From Trent Boult inadvertently standing on the boundary rope to Ben Stokes sliding in to divert a throw for the most fortuitous of overthrows, then the first-ever ODI Super Over arriving on the grandest of stages, it was a match which had it all.
The fabled home of cricket has rarely witnessed a cacophony of noise like that which greeted Jos Buttler whipping off the bails with Martin Guptill short of his ground, England securing victory on boundary countback after both the regulation match and Super Over finished tied.
It marked a culmination of England's remarkable journey under the captaincy of Eoin Morgan, who set out to lift the World Cup on home soil and achieved it, as famously uttered by commentator Ian Smith, by the barest of margins.
New Zealand will have noted the irony in the fact it was their own fearless approach, inspired by Brendon McCullum, which sparked Morgan's mantra. McCullum, of course, has since gone on to similarly revolutionise England's Test team.
Memories of that famous day at Lord's will be in the minds of both teams on October 5 as they kick off the World Cup 2023 in Ahmedabad, not least because so many of the same players will be on show.
Seven from each XI in the final four years ago are part of their country's respective squads this time around, with Buttler having stepped up to captain England following Morgan's retirement.
Two of England's other World Cup winners, Joe Root and Jonny Bairstow, were unanimous in their view that the 2019 final was 'the greatest game ever', and both sides will be relying on their experienced heads as they look to mount a challenge for the silverware again.
Runners-up at the last two World Cups, as well as at the T20 World Cup 2021, New Zealand did claim the global silverware their cross-format consistency merited when lifting the ICC World Test Championship two years ago.
Kane Williamson, has been named in the squad for this competition despite doubts over his fitness and will be eager to right the wrongs from 2019, after which he gained no shortage of admirers for his magnanimous response to such an agonising defeat.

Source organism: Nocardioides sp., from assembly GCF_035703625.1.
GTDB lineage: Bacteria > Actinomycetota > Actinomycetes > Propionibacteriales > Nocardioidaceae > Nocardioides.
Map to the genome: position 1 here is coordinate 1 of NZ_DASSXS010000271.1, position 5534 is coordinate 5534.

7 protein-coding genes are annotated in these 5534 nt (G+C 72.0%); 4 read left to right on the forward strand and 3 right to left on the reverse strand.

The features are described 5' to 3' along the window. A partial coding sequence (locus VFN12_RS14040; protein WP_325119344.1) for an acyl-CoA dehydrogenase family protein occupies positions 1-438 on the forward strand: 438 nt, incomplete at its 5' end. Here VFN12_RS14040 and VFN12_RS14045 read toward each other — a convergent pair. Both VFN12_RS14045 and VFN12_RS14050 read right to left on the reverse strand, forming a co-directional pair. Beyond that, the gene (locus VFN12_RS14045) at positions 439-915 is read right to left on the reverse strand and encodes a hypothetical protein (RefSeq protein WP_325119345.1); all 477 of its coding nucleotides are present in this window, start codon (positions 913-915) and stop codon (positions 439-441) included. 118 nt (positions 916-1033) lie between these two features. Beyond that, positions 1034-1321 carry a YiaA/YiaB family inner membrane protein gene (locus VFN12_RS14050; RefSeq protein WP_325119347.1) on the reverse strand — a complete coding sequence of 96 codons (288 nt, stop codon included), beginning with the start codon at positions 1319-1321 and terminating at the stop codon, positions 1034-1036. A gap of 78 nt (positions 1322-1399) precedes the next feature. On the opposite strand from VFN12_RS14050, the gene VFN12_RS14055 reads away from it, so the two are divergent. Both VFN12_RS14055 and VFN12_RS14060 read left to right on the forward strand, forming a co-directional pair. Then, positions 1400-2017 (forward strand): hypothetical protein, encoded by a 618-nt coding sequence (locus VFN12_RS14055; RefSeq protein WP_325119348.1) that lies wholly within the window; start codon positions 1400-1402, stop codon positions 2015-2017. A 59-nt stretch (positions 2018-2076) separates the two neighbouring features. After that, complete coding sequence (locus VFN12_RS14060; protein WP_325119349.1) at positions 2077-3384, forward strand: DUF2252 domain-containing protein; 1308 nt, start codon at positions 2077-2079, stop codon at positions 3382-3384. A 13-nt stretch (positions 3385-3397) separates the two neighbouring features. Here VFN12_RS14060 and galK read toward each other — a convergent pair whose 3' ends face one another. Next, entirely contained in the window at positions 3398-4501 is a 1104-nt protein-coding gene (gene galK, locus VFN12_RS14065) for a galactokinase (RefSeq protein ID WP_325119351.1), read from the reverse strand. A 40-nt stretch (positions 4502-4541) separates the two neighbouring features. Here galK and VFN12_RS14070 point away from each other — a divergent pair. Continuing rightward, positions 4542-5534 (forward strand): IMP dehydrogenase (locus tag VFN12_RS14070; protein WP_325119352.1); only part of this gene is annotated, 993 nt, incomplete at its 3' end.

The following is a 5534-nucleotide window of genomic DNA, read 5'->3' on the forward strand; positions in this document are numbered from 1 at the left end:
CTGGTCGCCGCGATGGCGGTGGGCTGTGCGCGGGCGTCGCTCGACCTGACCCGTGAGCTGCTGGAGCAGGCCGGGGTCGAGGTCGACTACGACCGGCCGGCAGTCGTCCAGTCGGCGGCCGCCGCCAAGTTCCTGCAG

Recognising the bigger picture of such a remarkable match, he said in his press conference: "Everybody loved it – the English loved it more than we did, I think. It was a brilliant game of cricket.
"You play this game to help grow the game and hopefully the sport grows, and people start enjoying, or perhaps attract new viewers. That's always a really important part to what you do and hopefully this achieves something like that."
A similarly dramatic clash to begin this year's competition may be too much to ask but there should be plenty of thrills and spills in the latest match-up between two sides who share plenty of mutual respect, particularly if their recent ODI series is anything to go by.
Ben Stokes, who has come out of retirement in this format to take his place among the squad preparing for a defence of their trophy, blasted England's highest-ever ODI score (182) to help his side earn a 3-1 victory though the Black Caps showed what they could do in the opener by chasing down 291 for the loss of just two wickets.
It is set to be another barnstorming meeting between two of the favourites for the trophy -- and a fitting way to start a cricketing feast.